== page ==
SOUTHAMPTON ESTATE (MORNINGTON CRESCENT AREA)
The Southampton property extends northward as a comparatively
narrow strip between Nash's development on the border of Regent's Park on
the west and the Bedford and Camden Estates on the east, the centre of
Hampstead Road and High Street, Camden Town, being its eastern boundary.
Opposite Harrington Square (on the Bedford Estate) was built Mornington
Crescent, named after Richard Colley Wellesley, Earl of Mornington,
Governor-General of India and eldest brother of the Duke of Wellington.
The crescent appears first in the rate books in 1821, with one entry and a
note by the collector to "leave room for 30 houses." In 1823 Nos. 3, 5 and
7 were occupied, but it was not until 1832 that we find the full complement of
thirty-six houses complete and inhabited. The segment between the crescent
and the Hampstead Road was originally laid out in gardens but is now
occupied by the great building of Carreras, Ltd.
Arlington Road runs northwards from Mornington Crescent parallel
with Camden High Street. It is crossed by Parkway (formerly Park Street)
which runs from Gloucester Gate, Regent's Park, to the High Street,
near Camden Town Underground Station. In Parkway formerly stood
a theatre, first named the Alexandra Theatre and later the Park Theatre.
It was opened in 1873, but was destroyed by fire in 1881 and was not
The crescent is one of the last groups of buildings to follow the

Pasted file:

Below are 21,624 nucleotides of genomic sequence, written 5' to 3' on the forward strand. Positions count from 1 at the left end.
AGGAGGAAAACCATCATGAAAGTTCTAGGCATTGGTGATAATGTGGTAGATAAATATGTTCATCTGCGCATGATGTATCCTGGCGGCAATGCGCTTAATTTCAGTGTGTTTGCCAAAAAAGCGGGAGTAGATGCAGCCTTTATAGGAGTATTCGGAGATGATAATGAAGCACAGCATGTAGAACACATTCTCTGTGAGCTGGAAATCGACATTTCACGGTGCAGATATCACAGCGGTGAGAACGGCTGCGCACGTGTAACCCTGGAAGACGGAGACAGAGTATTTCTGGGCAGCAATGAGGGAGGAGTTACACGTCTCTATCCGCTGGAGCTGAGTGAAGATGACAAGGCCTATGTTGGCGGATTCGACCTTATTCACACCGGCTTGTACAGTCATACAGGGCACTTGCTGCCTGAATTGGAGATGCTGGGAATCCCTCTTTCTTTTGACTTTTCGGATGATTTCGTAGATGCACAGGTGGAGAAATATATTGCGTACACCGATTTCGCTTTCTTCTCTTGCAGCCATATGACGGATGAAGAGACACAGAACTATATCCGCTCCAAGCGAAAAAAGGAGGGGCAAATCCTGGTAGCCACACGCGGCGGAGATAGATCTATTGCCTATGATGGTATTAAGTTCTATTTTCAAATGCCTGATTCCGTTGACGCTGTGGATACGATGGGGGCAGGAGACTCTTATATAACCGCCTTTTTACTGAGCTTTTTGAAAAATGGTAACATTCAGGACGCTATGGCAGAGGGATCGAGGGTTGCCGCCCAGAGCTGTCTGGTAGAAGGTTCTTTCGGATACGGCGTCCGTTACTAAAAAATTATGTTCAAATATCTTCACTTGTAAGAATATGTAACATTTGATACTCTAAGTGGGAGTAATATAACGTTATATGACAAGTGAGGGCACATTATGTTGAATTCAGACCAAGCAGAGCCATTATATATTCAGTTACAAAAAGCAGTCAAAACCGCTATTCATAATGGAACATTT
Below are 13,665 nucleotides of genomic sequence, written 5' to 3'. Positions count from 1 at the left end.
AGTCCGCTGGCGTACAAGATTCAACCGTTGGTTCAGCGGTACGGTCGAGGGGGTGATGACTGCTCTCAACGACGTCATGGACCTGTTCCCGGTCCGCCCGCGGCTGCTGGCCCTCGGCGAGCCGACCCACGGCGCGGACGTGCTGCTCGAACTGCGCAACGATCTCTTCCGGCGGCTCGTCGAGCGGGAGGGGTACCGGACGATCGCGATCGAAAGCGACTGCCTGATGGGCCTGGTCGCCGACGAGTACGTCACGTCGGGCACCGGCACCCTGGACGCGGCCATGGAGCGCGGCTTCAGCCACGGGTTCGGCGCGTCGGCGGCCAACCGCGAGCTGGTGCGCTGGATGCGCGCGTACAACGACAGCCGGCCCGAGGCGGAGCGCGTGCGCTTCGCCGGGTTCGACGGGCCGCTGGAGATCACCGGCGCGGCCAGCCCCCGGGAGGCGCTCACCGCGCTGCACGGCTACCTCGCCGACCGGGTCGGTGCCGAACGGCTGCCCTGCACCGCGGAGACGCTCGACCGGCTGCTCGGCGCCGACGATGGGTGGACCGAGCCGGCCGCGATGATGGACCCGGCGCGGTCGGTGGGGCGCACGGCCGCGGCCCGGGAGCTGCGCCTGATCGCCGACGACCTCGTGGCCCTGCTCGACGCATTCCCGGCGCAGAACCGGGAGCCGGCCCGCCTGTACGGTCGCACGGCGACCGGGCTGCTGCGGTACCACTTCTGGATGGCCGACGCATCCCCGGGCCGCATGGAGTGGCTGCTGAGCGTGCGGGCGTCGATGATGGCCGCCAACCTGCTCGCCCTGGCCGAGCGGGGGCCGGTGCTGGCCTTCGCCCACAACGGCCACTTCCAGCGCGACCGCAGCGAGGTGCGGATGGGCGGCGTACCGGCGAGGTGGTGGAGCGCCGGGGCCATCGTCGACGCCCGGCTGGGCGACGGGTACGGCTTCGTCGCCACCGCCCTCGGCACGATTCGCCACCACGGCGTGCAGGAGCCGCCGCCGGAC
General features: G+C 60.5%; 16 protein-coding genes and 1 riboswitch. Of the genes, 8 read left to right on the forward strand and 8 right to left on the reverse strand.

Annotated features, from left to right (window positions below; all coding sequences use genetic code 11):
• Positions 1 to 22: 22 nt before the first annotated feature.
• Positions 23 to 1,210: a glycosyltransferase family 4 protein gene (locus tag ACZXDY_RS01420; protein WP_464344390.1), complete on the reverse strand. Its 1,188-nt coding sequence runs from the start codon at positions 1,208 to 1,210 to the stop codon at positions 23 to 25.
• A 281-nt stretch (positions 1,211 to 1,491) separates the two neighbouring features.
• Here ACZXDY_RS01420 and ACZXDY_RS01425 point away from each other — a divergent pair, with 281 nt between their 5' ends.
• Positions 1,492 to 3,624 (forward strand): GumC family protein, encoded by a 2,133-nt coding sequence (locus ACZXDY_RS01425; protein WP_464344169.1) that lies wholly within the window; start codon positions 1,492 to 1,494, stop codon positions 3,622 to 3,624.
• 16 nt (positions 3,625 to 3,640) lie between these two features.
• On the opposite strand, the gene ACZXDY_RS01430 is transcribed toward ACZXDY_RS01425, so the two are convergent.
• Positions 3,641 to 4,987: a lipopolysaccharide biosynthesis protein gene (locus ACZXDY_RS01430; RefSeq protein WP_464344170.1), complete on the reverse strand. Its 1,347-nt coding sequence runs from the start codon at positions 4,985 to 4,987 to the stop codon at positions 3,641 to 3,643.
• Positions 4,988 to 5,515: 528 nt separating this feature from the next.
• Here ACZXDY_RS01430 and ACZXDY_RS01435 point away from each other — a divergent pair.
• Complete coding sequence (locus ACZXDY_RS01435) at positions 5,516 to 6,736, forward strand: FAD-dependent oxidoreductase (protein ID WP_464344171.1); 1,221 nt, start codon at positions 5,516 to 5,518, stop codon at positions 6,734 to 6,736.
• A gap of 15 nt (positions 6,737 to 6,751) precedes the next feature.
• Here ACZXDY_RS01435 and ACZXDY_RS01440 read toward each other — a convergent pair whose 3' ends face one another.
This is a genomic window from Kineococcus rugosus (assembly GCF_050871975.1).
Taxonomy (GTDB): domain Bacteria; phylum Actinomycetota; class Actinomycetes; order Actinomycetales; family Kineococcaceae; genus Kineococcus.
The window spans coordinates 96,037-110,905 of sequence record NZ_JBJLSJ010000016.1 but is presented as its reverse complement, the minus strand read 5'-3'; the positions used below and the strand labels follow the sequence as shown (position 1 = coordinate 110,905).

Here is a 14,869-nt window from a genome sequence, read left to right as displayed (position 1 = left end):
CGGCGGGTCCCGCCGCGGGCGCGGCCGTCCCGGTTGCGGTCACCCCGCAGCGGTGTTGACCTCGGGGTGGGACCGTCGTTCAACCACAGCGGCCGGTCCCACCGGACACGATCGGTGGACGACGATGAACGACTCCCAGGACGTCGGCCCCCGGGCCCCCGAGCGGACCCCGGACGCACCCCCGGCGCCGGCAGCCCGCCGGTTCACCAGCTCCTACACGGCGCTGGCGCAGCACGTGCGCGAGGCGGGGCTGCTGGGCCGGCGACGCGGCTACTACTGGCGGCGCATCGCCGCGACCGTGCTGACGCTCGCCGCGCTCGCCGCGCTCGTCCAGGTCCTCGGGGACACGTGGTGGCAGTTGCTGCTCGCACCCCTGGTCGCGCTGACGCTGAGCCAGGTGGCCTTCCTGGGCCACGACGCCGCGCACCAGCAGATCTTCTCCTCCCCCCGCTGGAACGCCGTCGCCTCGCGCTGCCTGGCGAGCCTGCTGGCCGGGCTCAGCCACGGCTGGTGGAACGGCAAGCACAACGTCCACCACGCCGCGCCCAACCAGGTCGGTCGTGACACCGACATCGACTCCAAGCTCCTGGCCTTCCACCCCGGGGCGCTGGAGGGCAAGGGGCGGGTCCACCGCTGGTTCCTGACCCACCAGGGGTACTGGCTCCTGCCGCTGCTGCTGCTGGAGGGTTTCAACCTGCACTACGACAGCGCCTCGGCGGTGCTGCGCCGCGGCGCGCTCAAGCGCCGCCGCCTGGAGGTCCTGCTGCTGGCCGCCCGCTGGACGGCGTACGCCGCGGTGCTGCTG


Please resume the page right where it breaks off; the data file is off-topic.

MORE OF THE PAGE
designs which are characteristic of the earlier development in the neighbourhood already described in this volume. The houses are arranged in blocks
of four storeys, flanking the streets radiating from the crescent, with intermediate houses of three storeys and attics lit by dormers in mansard roofs.
Nos. 1 to 3, 11 to 14 (divided by Mornington Terrace), 23 to 26 (divided by
Mornington Place), and Nos. 35 and 36 (the latter, at the south corner of
Arlington Road, now rebuilt), are rendered in stucco throughout, with a bold
cornice above the second floor, and architraves to the windows. The cornice
continues through the intermediate blocks which have their upper storeys
faced with brick. The ground floor of the whole crescent is of channelled
stucco, with semi-circular heads to the doors and windows. The doors
formerly had good fanlights and the windows glazing bars of interlacing
Gothic design, but these have only survived in Nos. 16 and 21. Balconies
of varying designs extend across the front of each house at first floor level.
All the houses have basements and railed areas. At the angles of the streets
the corners are rounded. (Plate 89.)
No. 1, with which the crescent starts at its southern end is larger
than the other houses and has a more elaborate design. The original crescent
ended at Arlington Road on the north, and Nos. 37 to 47 in its continuation
(formerly known as Southampton Street) to Hampstead Road, are later and
smaller three-storey houses. No. 47 is wider than the rest and includes an
entrance to a yard behind.